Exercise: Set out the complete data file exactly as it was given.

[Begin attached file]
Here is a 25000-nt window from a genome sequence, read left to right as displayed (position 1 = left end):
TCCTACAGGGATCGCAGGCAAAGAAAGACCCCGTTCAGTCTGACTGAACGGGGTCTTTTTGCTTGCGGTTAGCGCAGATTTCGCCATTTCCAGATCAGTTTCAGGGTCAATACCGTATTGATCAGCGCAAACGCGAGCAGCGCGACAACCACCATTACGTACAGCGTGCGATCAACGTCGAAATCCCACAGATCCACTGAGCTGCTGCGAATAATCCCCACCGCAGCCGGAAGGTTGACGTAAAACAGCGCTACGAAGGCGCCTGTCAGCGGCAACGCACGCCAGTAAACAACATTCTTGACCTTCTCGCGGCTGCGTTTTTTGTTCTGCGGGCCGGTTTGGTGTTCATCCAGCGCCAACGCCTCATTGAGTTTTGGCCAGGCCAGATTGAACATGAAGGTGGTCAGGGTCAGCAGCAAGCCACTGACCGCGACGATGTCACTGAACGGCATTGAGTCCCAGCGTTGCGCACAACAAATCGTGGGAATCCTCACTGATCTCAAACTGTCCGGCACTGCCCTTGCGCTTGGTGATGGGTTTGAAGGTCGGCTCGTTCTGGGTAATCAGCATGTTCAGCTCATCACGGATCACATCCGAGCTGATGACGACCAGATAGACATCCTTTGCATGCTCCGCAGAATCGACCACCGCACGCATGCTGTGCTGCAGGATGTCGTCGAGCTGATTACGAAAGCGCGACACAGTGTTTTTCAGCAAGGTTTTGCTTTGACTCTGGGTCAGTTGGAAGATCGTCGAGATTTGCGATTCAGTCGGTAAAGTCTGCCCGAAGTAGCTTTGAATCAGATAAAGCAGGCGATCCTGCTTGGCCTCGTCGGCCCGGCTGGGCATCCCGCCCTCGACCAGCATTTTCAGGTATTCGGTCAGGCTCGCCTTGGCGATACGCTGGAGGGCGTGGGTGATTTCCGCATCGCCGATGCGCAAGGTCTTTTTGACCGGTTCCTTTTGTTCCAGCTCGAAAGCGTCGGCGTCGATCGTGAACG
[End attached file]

Here is a 25000-nt window from a genome sequence, read left to right as displayed (position 1 = left end):
TCCTACAGGGATCGCAGGCAAAGAAAGACCCCGTTCAGTCTGACTGAACGGGGTCTTTTTGCTTGCGGTTAGCGCAGATTTCGCCATTTCCAGATCAGTTTCAGGGTCAATACCGTATTGATCAGCGCAAACGCGAGCAGCGCGACAACCACCATTACGTACAGCGTGCGATCAACGTCGAAATCCCACAGATCCACTGAGCTGCTGCGAATAATCCCCACCGCAGCCGGAAGGTTGACGTAAAACAGCGCTACGAAGGCGCCTGTCAGCGGCAACGCACGCCAGTAAACAACATTCTTGACCTTCTCGCGGCTGCGTTTTTTGTTCTGCGGGCCGGTTTGGTGTTCATCCAGCGCCAACGCCTCATTGAGTTTTGGCCAGGCCAGATTGAACATGAAGGTGGTCAGGGTCAGCAGCAAGCCACTGACCGCGACGATGTCACTGAACGGCATTGAGTCCCAGCGTTGCGCACAACAAATCGTGGGAATCCTCACTGATCTCAAACTGTCCGGCACTGCCCTTGCGCTTGGTGATGGGTTTGAAGGTCGGCTCGTTCTGGGTAATCAGCATGTTCAGCTCATCACGGATCACATCCGAGCTGATGACGACCAGATAGACATCCTTTGCATGCTCCGCAGAATCGACCACCGCACGCATGCTGTGCTGCAGGATGTCGTCGAGCTGATTACGAAAGCGCGACACAGTGTTTTTCAGCAAGGTTTTGCTTTGACTCTGGGTCAGTTGGAAGATCGTCGAGATTTGCGATTCAGTCGGTAAAGTCTGCCCGAAGTAGCTTTGAATCAGATAAAGCAGGCGATCCTGCTTGGCCTCGTCGGCCCGGCTGGGCATCCCGCCCTCGACCAGCATTTTCAGGTATTCGGTCAGGCTCGCCTTGGCGATACGCTGGAGGGCGTGGGTGATTTCCGCATCGCCGATGCGCAAGGTCTTTTTGACCGGTTCCTTTTGTTCCAGCTCGAAAGCGTCGGCGTCGATCGTGAACG